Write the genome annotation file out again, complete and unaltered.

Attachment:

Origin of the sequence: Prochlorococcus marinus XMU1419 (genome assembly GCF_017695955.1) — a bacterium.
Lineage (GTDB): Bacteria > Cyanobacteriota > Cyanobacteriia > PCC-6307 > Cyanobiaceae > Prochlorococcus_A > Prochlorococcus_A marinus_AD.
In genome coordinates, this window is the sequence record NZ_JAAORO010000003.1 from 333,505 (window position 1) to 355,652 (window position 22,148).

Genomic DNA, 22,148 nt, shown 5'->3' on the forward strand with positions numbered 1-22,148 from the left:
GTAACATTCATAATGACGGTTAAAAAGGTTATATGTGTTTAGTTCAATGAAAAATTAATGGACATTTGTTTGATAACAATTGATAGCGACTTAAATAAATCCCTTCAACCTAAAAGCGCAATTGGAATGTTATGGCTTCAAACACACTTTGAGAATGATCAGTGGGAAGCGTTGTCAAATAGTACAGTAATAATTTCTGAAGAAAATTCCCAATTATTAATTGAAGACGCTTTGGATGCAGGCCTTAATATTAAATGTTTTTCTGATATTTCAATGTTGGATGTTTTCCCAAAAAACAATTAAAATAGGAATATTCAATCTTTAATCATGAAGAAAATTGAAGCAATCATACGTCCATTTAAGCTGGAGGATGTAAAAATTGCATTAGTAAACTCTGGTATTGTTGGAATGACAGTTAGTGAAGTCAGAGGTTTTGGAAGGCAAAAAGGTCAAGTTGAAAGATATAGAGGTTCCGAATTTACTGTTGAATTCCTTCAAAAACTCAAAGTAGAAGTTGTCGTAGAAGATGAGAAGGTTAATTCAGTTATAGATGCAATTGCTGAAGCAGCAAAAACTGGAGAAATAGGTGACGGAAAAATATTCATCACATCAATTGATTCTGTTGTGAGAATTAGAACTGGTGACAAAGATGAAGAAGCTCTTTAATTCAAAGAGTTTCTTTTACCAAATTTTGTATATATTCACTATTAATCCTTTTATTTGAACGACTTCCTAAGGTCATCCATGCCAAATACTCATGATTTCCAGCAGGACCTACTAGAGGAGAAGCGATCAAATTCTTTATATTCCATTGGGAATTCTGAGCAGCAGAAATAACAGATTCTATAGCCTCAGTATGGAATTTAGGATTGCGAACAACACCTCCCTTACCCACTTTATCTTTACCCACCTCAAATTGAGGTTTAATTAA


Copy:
Origin of the sequence: Prochlorococcus marinus XMU1419 (genome assembly GCF_017695955.1) — a bacterium.
Lineage (GTDB): Bacteria > Cyanobacteriota > Cyanobacteriia > PCC-6307 > Cyanobiaceae > Prochlorococcus_A > Prochlorococcus_A marinus_AD.
In genome coordinates, this window is the sequence record NZ_JAAORO010000003.1 from 333,505 (window position 1) to 355,652 (window position 22,148).

Genomic DNA, 22,148 nt, shown 5'->3' on the forward strand with positions numbered 1-22,148 from the left:
GTAACATTCATAATGACGGTTAAAAAGGTTATATGTGTTTAGTTCAATGAAAAATTAATGGACATTTGTTTGATAACAATTGATAGCGACTTAAATAAATCCCTTCAACCTAAAAGCGCAATTGGAATGTTATGGCTTCAAACACACTTTGAGAATGATCAGTGGGAAGCGTTGTCAAATAGTACAGTAATAATTTCTGAAGAAAATTCCCAATTATTAATTGAAGACGCTTTGGATGCAGGCCTTAATATTAAATGTTTTTCTGATATTTCAATGTTGGATGTTTTCCCAAAAAACAATTAAAATAGGAATATTCAATCTTTAATCATGAAGAAAATTGAAGCAATCATACGTCCATTTAAGCTGGAGGATGTAAAAATTGCATTAGTAAACTCTGGTATTGTTGGAATGACAGTTAGTGAAGTCAGAGGTTTTGGAAGGCAAAAAGGTCAAGTTGAAAGATATAGAGGTTCCGAATTTACTGTTGAATTCCTTCAAAAACTCAAAGTAGAAGTTGTCGTAGAAGATGAGAAGGTTAATTCAGTTATAGATGCAATTGCTGAAGCAGCAAAAACTGGAGAAATAGGTGACGGAAAAATATTCATCACATCAATTGATTCTGTTGTGAGAATTAGAACTGGTGACAAAGATGAAGAAGCTCTTTAATTCAAAGAGTTTCTTTTACCAAATTTTGTATATATTCACTATTAATCCTTTTATTTGAACGACTTCCTAAGGTCATCCATGCCAAATACTCATGATTTCCAGCAGGACCTACTAGAGGAGAAGCGATCAAATTCTTTATATTCCATTGGGAATTCTGAGCAGCAGAAATAACAGATTCTATAGCCTCAGTATGGAATTTAGGATTGCGAACAACACCTCCCTTACCCACTTTATCTTTACCCACCTCAAATTGAGGTTTAATTAA